Andrew

Offline jadge

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Re: Burrell Single Crank Compound Traction Engines - 4" Scale
« Reply #59 on: July 13, 2016, 08:53:44 PM »
As an antidote to gears I've finished the water pumps, and delivered the third one to my mate in return for folding drinking vouchers. Here is one pump assembled and all the parts for the second:



All the parts for the pumps, including nuts, bolts, studs and washers, apart from the 4BA nut (upper centre) are home made. The two wing valves (centre) were machined from glass filled PTFE, which machined beautifully, unlike pure PTFE which is 'orrid stuff to machine and hold tolerances on. The spacer (bottom right) is a fancy shape just for the hell of it, and because it's easy on a CNC mill.

The key to machining the main casting was an 'angle plate' drilled and tapped for the casting and made from aluminium extrusion, plus a steel spacer block which eventually became the fancy shaped spacer. Here are some examples of the angle plate and block in use. The first operation is to drill, ream and bore the ram bore and gland recess:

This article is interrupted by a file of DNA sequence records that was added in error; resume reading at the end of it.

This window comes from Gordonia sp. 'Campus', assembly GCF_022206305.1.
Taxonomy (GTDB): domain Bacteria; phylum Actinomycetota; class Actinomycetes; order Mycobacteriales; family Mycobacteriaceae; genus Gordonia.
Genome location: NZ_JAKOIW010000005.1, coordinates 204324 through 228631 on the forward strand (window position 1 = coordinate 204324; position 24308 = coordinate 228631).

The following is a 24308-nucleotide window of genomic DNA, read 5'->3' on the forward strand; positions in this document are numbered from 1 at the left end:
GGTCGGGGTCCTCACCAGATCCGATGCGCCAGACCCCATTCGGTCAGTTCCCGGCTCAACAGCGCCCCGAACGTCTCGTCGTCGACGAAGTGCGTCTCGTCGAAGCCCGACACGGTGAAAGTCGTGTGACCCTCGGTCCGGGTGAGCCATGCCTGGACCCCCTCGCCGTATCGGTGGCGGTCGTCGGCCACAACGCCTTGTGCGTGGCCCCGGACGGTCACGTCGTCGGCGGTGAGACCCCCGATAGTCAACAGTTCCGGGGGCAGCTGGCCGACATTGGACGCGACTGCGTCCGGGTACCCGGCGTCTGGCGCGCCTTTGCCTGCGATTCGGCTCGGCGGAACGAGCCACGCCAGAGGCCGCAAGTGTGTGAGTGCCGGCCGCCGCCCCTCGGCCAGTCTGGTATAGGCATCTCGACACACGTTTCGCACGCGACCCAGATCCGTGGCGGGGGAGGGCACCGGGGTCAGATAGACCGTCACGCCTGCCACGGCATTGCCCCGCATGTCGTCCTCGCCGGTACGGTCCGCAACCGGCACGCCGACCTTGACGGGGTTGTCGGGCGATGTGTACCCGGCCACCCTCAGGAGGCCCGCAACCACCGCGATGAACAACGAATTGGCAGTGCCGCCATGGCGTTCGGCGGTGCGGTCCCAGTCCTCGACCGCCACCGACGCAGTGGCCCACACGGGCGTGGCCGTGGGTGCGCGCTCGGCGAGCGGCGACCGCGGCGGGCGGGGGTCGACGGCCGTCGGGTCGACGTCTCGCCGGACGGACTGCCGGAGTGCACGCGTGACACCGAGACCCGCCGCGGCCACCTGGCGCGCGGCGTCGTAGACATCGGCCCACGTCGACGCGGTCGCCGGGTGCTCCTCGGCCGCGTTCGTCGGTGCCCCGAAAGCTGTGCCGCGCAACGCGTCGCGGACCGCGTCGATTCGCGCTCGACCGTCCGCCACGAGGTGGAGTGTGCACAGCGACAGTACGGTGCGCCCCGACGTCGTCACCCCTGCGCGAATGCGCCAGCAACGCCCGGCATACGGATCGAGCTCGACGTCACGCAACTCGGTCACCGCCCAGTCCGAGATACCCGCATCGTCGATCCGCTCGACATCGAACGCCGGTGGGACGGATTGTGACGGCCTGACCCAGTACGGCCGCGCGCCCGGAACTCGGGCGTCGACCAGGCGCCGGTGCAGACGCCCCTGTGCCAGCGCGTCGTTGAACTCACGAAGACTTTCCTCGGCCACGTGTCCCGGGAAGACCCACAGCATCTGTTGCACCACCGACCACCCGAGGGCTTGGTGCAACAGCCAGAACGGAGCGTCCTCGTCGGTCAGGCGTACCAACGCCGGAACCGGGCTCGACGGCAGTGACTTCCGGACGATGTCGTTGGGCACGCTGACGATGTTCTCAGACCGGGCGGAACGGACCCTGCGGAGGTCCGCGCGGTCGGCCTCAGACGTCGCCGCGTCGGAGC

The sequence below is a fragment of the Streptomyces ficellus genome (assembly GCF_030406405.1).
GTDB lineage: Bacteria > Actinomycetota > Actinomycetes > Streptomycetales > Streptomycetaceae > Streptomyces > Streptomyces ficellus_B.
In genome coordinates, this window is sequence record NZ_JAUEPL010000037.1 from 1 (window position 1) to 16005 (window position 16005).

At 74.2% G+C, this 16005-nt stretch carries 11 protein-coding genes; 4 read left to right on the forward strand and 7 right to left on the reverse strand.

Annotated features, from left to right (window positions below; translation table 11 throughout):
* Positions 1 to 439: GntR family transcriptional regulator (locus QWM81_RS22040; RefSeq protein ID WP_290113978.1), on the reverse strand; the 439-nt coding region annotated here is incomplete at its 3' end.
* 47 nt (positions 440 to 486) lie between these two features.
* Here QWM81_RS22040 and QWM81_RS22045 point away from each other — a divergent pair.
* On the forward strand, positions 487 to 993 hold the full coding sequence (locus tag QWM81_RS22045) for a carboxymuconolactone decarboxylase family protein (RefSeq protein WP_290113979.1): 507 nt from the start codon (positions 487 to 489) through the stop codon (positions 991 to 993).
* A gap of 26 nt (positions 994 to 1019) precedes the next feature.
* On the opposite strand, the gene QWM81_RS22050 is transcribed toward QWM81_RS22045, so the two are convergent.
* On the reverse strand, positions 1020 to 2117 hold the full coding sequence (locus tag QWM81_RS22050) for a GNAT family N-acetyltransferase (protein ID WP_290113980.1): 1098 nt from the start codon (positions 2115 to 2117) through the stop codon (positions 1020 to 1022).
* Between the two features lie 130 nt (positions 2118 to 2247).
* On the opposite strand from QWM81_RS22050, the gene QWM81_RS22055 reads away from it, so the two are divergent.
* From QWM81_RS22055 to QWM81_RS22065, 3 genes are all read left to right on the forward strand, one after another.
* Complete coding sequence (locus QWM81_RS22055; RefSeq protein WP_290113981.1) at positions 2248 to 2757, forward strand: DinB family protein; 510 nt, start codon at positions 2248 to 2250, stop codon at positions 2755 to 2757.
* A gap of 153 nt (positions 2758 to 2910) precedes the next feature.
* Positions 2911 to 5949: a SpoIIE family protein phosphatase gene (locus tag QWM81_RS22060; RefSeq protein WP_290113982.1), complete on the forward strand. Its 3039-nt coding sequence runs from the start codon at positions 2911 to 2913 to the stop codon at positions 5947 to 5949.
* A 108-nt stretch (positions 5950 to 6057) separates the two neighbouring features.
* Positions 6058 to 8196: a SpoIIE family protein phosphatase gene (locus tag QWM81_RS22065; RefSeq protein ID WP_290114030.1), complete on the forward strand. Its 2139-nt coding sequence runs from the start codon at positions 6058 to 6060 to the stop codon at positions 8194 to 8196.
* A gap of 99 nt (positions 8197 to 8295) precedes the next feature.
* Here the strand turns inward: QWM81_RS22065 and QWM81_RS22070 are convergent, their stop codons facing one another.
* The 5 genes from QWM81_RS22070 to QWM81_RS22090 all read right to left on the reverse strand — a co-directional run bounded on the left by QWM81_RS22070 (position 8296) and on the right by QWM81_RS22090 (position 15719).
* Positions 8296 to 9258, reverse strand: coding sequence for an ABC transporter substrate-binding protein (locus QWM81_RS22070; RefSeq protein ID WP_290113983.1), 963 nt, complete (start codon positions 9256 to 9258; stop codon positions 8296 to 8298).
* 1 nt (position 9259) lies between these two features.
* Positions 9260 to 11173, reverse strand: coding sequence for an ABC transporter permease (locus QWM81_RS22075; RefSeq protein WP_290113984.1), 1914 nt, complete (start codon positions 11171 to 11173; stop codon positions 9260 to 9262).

In a different orientation to drill, ream and screwcut the overflow valve spigot:



And the last operation machining and threading the outlet spigot. This was the only thread on the casting cut with a die. The 3/8" BSP die was held in the tailstock with special home made die holder that was thin enough to pass between the outlet spigot and the bolt down spigots:



Not only was the aluminium angle plate multi-purpose for the water pump casting it was original made and drilled for holding the main gear change casting. Pretty good for an offcut acquired from the scrap bin of my commercial aluminium supplier.  :ThumbsUp:

Finally here is the water pump in place on the hornplates:



I have also been busy making the eccentric straps and sheaves. So once I've made the water pump eccentric rod I can connect everything up and see if it goes round. And, more to the point, see if my 3D CAD model is correct and that the few thou of clearance between the eccentric rod and ram is positive.

Andrew
« Last Edit: August 17, 2017, 10:28:23 PM by jadge »